Scripture for April 3, 2022 – Fifth Sunday in Lent
Our God makes all things new. In the first reading God promises it. In the gospel Mary anticipates it, anointing Jesus’ feet with costly perfume in preparation for the day of his burial. In the second reading Paul recalls his transformation from the persecutor Saul into an apostle. In baptism, God’s new person (you!) rises daily from the deadly mire of trespasses and sins.
Prayer of the Day
Creator God, you prepare a new way in the wilderness, and your grace waters our desert. Open our hearts to be transformed by the new thing you are doing, that our lives may proclaim the extravagance of your love given to all through your Son, Jesus Christ, our Savior and Lord, who lives and reigns with you and the Holy Spirit, one God, now and forever. Amen.
Scripture Readings for Sunday
16Thus says the Lord, who makes a way in the sea, a path in the mighty waters, 17who brings out chariot and horse, army and warrior; they lie down, they cannot rise, they are extinguished, quenched like a wick: 18Do not remember the former things, or consider the things of old. 19I am about to do a new thing; now it springs forth, do you not perceive it? I will make a way in the wilderness and rivers in the desert. 20The wild animals will honor me, the jackals and the ostriches; for I give water in the wilderness, rivers in the desert, to give drink to my chosen people, 21the people whom I formed for myself so that they might declare my praise.
1When the Lord restored the fortunes of Zion, then were we like those who dream. 2Then was our mouth filled with laughter, and our tongue with shouts of joy. Then they said among the nations, “The Lord has done great things for them.” 3The Lord has done great things for us, and we are glad indeed. 4Restore our fortunes, O Lord, like the watercourses of the Negeb.5Those who sowed with tears will reap with songs of joy. 6Those who go out weeping, carrying the seed, will come again with joy, shouldering their sheaves.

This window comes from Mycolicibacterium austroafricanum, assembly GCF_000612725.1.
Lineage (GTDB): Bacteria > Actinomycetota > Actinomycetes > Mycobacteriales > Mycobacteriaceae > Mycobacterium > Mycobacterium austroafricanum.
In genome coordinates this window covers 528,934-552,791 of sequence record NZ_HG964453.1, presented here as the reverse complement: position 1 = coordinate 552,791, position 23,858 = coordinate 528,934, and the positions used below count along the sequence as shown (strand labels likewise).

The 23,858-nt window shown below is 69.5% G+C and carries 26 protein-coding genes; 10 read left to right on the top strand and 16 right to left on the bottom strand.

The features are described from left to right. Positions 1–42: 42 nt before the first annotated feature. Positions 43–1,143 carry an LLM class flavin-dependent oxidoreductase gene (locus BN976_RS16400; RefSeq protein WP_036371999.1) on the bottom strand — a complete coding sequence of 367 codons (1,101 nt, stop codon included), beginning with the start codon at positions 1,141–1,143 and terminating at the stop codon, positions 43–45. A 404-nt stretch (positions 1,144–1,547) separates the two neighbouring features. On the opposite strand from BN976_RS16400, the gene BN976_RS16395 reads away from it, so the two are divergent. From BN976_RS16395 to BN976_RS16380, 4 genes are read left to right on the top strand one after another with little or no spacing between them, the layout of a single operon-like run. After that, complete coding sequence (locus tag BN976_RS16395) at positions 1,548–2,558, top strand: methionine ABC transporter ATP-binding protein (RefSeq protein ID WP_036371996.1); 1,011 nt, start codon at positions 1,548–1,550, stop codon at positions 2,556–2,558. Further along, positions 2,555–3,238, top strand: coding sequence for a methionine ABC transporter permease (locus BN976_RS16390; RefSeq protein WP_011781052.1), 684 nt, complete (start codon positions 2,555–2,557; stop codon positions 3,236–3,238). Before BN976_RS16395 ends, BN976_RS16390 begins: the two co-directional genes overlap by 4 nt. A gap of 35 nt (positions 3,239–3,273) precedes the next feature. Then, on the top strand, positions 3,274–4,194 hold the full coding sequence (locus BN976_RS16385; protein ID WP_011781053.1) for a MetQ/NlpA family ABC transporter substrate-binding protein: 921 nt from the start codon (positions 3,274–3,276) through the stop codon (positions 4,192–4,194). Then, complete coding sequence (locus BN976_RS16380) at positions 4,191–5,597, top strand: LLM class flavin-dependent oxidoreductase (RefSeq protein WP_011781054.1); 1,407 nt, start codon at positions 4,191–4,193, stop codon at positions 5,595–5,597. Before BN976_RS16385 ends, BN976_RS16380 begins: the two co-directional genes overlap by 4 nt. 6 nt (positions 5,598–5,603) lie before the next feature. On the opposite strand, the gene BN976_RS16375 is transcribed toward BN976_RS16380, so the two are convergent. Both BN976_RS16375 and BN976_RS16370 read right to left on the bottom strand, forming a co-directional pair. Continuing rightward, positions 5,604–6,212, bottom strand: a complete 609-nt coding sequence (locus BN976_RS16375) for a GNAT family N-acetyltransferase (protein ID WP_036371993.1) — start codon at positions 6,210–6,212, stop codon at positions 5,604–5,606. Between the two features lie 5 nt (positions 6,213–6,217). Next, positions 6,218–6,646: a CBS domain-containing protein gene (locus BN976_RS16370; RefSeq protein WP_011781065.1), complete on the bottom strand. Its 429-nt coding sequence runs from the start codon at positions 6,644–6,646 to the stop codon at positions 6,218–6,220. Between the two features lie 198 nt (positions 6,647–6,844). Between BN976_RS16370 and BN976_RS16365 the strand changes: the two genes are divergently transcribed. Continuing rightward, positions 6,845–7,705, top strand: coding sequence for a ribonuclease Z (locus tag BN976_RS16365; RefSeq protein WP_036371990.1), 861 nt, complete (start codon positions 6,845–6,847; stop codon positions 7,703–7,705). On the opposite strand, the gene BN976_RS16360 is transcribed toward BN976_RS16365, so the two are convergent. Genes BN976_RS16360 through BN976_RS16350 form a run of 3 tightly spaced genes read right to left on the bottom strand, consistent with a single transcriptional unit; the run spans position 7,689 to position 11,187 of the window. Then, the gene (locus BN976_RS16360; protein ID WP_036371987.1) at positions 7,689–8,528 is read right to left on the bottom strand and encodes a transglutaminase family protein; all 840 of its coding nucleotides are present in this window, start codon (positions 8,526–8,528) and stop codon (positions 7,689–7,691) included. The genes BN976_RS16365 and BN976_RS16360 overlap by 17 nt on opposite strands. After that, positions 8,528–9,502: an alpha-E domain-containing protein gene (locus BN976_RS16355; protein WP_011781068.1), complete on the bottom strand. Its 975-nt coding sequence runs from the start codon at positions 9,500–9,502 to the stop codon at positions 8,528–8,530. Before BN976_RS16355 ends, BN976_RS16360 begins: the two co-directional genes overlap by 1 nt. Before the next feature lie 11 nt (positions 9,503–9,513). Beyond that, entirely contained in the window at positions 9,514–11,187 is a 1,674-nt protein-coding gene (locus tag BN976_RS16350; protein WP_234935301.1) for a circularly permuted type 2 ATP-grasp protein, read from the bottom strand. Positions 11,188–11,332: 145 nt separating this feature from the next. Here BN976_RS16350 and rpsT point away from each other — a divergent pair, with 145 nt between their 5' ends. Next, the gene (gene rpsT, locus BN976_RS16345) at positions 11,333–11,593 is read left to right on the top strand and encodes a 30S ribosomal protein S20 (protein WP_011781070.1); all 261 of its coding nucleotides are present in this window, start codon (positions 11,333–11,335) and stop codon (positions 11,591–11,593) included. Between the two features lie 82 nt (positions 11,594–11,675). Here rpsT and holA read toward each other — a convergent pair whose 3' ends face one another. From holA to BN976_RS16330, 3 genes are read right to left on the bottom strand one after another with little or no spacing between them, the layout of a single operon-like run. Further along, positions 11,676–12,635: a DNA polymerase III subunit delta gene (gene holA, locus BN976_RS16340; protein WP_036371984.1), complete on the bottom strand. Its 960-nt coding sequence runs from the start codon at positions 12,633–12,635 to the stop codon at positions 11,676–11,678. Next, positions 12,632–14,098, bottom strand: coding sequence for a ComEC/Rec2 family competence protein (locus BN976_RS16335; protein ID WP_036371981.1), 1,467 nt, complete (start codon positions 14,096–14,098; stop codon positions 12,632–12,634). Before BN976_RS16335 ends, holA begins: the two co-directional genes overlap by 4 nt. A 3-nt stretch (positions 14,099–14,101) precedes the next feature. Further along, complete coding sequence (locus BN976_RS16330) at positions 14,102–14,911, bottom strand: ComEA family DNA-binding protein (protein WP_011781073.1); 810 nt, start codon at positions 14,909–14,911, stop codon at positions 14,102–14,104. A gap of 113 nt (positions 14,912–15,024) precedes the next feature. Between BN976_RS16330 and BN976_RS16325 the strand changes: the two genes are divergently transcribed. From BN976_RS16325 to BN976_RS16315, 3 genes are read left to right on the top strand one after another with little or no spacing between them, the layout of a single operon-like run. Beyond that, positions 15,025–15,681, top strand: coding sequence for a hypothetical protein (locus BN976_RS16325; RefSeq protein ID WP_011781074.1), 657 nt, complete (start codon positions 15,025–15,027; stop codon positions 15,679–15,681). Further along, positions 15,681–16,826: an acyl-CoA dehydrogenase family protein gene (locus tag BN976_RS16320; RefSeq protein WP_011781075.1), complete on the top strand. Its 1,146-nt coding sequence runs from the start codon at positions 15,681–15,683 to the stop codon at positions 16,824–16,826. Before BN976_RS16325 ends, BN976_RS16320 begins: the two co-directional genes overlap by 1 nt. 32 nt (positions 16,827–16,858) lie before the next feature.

Philippians 3:4b-14[Paul writes:] 4bIf anyone else has reason to be confident in the flesh, I have more: 5circumcised on the eighth day, a member of the people of Israel, of the tribe of Benjamin, a Hebrew born of Hebrews; as to the law, a Pharisee; 6as to zeal, a persecutor of the church; as to righteousness under the law, blameless.
7Yet whatever gains I had, these I have come to regard as loss because of Christ. 8More than that, I regard everything as loss because of the surpassing value of knowing Christ Jesus my Lord. For his sake I have suffered the loss of all things, and I regard them as rubbish, in order that I may gain Christ 9and be found in him, not having a righteousness of my own that comes from the law, but one that comes through faith in Christ, the righteousness from God based on faith. 10I want to know Christ and the power of his resurrection and the sharing of his sufferings by becoming like him in his death, 11if somehow I may attain the resurrection from the dead.
12Not that I have already obtained this or have already reached the goal; but I press on to make it my own, because Christ Jesus has made me his own. 13Beloved, I do not consider that I have made it my own; but this one thing I do: forgetting what lies behind and straining forward to what lies ahead, 14I press on toward the goal for the prize of the heavenly call of God in Christ Jesus.
1Six days before the Passover Jesus came to Bethany, the home of Lazarus, whom he had raised from the dead. 2There they gave a dinner for him. Martha served, and Lazarus was one of those at the table with him. 3Mary took a pound of costly perfume made of pure nard, anointed Jesus’ feet, and wiped them with her hair. The house was filled with the fragrance of the perfume. 4But Judas Iscariot, one of his disciples (the one who was about to betray him), said, 5“Why was this perfume not sold for three hundred denarii and the money given to the poor?” 6(He said this not because he cared about the poor, but because he was a thief; he kept the common purse and used to steal what was put into it.) 7Jesus said, “Leave her alone. She bought it so that she might keep it for the day of my burial. 8You always have the poor with you, but you do not always have me.”
Theme for the Season of Lent
After the shining light of Epiphany, burning its blinding brightest in the Transfiguration, we are thrust upon the forty-day journey of Lent. This season of quiet reflection and reverence encourages us to rely upon God’s steadfast love, even in our darkest days.
In our darkness, God is light. In our weakness, God is strong. In our wavering, God is steadfast. Through this Lenten journey, we encounter God as we stumble and fall. God gently raises us up, a new creation in God’s image. Transformed and renewed, we are called to be God’s hands and feet: to bring God’s light to the darkness, to use God’s strength to carry the weak, and to rely on God’s steadfast love to guide our journey.
There are moments, especially during Lent, when we consider our brokenness and distance from God. Those are the moments when God draws near to us and makes us anew, created to proclaim God’s kingdom through love and service.